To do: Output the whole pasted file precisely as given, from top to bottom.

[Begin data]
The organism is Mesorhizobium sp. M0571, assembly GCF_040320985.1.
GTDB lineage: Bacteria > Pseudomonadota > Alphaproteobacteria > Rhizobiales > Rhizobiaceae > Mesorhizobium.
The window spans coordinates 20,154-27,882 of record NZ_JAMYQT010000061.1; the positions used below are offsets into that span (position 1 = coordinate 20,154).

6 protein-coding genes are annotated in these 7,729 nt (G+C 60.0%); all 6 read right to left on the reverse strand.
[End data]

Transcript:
The organism is Mesorhizobium sp. M0571, assembly GCF_040320985.1.
GTDB lineage: Bacteria > Pseudomonadota > Alphaproteobacteria > Rhizobiales > Rhizobiaceae > Mesorhizobium.
The window spans coordinates 20,154-27,882 of record NZ_JAMYQT010000061.1; the positions used below are offsets into that span (position 1 = coordinate 20,154).

6 protein-coding genes are annotated in these 7,729 nt (G+C 60.0%); all 6 read right to left on the reverse strand.